$100 – Basement Sink (Total Paid by Landlord was $125) – February 2009
$100 – Repair of Living Room Ceiling $100 (Total Paid by Landlord was $125) – February 2009
Total Repair Work Owed: $ 250

Grand Total Amount Owed (Rent Owed + Late Fees + Repairs): $ 9,241.91

Payment Collected
$500 – check from September 2008
$400 – check from October 2008
Total Payment Collected: $ 900.00

OUTSTANDING BALANCE (Grand Total Amount Owed – Total Payment Collected): $ 8,341.91
Read more:
Rental Property Update May 2009
Rental Property Update March 2009

11 thoughts on “Rental Property Update April 2009

  1. jerry

    That’s insane how much trouble you’ve had. Are you going to take any more action against that guy?

  2. Smarty Sean

    Hi Jerry. Thanks for the comment and understanding. Unfortunately, I cannot take any legal actions against him since we agreed to a settlement.

  3. Harrison

    Well, I just feel that you are a good person who can settle this case without getting more money from him. Actually what is the background of the tenant? For example, his job, financial status, behavior etc.

    Can you share the information with us? I believe this will be a great experience for us to understand what kind of tenants we should avoid in future.

  4. Smarty Sean

    Harrison, thanks for the comment. I’ll be glad to share information and write a post about my tenant and his background in the near future.

  5. Boston Renter

    Are the clauses in your lease standard in the Philadelphia area? I am an excellent renter, and would never in a million years agree to move into an apartment where I was responsible for $100 for every repair and the landlord expected me to pay the costs of maintaining the yard. You may consider whether you are discouraging good tenants and getting tenants who will agree to this situation because they have no intention of actually paying you.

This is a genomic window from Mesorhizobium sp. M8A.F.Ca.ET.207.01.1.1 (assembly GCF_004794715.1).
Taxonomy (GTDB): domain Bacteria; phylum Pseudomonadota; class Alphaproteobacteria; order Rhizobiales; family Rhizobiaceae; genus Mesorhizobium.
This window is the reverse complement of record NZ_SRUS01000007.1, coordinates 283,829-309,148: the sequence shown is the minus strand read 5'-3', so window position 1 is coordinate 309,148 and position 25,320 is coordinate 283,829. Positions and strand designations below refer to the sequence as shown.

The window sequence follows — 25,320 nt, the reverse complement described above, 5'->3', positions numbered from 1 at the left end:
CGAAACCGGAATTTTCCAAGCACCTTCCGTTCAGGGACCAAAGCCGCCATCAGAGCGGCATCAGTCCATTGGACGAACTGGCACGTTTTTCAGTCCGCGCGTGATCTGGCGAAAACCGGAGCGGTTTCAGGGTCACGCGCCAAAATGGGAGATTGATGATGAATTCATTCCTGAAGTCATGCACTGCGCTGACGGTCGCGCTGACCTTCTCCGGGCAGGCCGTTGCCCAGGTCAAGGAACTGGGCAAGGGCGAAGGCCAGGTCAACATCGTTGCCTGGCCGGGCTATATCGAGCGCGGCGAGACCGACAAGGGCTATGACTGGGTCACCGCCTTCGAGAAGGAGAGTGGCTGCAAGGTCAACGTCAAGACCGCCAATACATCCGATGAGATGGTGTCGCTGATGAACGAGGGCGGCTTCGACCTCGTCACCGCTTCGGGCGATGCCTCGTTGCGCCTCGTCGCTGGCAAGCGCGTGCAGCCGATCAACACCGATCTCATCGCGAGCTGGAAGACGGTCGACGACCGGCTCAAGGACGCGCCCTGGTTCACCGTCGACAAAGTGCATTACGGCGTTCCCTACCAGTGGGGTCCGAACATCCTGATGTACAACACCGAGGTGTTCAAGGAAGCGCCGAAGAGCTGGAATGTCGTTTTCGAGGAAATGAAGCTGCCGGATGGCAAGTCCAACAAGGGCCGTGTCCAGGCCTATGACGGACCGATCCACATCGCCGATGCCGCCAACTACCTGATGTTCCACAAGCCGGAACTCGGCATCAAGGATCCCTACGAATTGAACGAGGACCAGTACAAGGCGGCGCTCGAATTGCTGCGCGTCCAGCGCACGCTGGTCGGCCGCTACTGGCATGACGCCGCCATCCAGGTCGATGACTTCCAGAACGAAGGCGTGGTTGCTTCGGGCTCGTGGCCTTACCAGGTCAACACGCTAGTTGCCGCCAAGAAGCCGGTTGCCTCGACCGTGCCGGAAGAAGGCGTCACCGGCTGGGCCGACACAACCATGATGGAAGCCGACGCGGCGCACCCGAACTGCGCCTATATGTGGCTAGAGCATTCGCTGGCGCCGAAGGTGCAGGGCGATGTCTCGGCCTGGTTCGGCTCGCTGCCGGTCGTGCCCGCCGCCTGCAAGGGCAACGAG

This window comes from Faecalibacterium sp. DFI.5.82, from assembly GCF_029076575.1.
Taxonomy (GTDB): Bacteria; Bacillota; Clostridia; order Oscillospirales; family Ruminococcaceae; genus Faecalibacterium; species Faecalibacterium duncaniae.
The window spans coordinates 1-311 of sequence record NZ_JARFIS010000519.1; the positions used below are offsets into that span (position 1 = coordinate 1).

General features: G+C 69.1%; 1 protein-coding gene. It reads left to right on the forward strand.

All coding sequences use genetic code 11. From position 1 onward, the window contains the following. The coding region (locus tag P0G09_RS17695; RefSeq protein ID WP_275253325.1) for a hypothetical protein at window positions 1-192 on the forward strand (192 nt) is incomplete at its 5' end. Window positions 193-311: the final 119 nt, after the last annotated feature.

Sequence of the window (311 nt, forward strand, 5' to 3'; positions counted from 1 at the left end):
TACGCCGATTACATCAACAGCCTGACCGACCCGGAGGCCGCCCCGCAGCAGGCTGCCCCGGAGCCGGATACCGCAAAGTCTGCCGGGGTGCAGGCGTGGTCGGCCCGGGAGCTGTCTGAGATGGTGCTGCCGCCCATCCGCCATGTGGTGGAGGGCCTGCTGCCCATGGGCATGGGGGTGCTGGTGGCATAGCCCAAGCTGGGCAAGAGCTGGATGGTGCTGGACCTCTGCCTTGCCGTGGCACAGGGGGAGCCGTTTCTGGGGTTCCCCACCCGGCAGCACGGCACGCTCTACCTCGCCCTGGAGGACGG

6. Smarty Sean

    Hi Boston Renter, the lease was drafted by my real estate agent. According to him, the first $100 payment is supposed to help deter the tenants from causing any unnecessary damages. For good tenants who did not cause the damage, I would probably not hold the cost against them.

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  8. Philly_LL

    Sorry to hear about your bad experience with renting in Philly. I’m originally from Philadelphia and have a couple properties I maintain. 1 Condo and 1 SFH. My .02 is that pre-screening is the most important step in getting tenants. I know I am preaching to the choir here, but getting 1 bad apple costs much more than waiting 2-3 months to find the right tenant. I have to ask, what type of checks did your PM do?

    To Boston Renter, I have those clauses in my rental agreements also. Mowing the lawn is the job of the tenant. If I have to get someone to do it I’ll increase the rent to cover the cost. Part of my lease.

    I have a clause in there that the tenant covers any repairs under $50. I don’t agree with it deterring unnecessary damages. If you have the type of tenant that will cause damages then you have a tenant that doesn’t care about the property. If they don’t care about the property then they won’t care about the $100 either.

    I use this with the idea that it decreases the number of frivolous calls by having the tenant cover the cost of small repairs. The down side is that you may not get a call and the tenant may live with the dripping faucet or leaky toilet. If you are covering water in your building, this ends up costing you more. there are other examples that could go against it. In either case, I trust my screening to get me the type of tenant that will give me a call if there’s a problem.

    I wish you luck. From the look of your property you and I seem to be in the same neighborhood for the rentals.